SAN FRANCISCO — An accessory that works with Android and iPhone smartphones can detect HIV with a finger prick in 15 minutes.
The dongle accessory costs just $34 to produce and offers great hope for the future of detecting diseases accurately, its developers say.
News of the HIV testing application was revealed today in a Wired article that gave a rundown how Tiffany Guo and Tassaneewan Laksanasopin, along with other biomedical engineering researchers at Columbia University, built it.
“We saw that the smartphone as this ubiquitous device that already had a lot of the components that we wanted,” Guo told Wired. “So we stripped our dongle down to the essentials of what we needed for our assay — very simple optics and very simple fluid control.”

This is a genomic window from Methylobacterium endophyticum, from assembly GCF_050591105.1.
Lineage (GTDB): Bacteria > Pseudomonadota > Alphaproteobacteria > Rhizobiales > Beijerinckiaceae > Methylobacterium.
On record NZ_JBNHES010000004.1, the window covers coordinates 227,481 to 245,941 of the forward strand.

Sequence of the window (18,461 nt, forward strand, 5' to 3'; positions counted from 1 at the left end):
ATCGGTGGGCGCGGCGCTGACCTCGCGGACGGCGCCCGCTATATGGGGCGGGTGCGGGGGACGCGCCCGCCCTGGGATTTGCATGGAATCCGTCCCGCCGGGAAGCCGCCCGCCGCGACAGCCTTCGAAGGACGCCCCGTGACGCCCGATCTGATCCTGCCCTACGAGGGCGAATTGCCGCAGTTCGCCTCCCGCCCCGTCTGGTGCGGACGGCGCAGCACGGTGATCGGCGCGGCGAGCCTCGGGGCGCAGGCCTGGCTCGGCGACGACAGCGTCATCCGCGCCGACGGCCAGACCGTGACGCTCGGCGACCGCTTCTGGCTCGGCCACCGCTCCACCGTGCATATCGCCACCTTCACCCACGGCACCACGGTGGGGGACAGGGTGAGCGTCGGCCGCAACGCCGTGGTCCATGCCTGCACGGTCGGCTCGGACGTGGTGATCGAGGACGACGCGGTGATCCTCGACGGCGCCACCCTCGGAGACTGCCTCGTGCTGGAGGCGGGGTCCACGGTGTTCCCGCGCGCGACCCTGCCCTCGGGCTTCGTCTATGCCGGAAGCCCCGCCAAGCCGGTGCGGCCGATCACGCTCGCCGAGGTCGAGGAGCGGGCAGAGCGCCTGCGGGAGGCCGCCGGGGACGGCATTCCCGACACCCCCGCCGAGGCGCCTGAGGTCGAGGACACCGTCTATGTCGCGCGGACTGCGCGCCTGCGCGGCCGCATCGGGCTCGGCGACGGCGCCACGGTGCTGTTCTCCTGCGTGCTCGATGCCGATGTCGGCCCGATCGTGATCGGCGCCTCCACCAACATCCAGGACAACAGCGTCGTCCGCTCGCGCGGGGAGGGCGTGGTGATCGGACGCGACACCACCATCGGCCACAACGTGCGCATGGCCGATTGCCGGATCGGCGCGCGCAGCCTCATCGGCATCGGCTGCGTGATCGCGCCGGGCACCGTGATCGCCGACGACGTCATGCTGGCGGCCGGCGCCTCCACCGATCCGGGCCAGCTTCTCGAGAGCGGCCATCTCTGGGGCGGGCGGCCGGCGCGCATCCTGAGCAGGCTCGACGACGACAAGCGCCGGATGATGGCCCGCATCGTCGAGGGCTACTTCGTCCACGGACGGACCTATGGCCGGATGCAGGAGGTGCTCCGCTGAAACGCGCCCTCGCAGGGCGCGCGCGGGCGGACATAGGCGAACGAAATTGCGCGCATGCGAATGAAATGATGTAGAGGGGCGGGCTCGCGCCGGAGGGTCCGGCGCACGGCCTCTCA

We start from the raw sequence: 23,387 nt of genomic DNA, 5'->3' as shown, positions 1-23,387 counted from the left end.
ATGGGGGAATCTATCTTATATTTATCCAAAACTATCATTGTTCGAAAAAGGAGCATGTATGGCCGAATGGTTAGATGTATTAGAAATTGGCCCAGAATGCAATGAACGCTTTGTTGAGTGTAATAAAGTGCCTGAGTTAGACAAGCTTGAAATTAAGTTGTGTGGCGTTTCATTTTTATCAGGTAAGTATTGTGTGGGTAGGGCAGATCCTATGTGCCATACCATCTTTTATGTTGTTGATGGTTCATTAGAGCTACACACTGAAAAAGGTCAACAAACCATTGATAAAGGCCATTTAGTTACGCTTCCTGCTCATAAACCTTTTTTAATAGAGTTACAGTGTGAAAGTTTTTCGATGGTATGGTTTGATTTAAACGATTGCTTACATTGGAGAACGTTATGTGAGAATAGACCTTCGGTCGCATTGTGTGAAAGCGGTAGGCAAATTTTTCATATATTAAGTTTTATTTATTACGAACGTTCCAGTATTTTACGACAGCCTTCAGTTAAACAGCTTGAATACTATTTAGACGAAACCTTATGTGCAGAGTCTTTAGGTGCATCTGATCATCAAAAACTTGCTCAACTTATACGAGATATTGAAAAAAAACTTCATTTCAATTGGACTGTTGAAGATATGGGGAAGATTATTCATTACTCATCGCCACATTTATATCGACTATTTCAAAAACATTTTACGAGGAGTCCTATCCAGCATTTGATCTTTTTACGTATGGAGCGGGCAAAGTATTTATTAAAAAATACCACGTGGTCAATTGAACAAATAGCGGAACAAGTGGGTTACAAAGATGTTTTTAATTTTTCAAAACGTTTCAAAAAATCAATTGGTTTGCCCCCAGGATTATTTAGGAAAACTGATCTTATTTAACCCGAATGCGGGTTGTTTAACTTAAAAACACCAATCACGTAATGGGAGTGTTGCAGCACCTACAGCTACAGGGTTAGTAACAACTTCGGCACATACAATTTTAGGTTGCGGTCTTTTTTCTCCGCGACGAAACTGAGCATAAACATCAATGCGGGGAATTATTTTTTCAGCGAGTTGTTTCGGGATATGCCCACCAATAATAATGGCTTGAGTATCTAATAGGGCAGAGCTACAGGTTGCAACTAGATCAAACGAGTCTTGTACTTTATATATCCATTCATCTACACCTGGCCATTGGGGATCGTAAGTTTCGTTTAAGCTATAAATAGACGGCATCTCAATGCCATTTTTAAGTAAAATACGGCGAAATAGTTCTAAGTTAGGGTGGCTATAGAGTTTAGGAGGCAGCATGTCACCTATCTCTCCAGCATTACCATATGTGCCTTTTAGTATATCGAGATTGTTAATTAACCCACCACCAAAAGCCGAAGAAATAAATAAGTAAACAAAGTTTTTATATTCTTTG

The dongle accessory plugs into ordinary iPhones and Android phones through the audio jack, which it uses to draw power and transfer data.
“To use the device, you prick your finger and drop a small blood sample into a cassette holding what’s called a microfluidic chip, and then you insert the cassette into the device,” the Wired piece said. “By pressing a bulb on the device, you can push the blood through the chip, which can test the sample, and after about 15 minutes, the results will appear on an app loaded on the phone.”
A video of how the device works can be viewed here.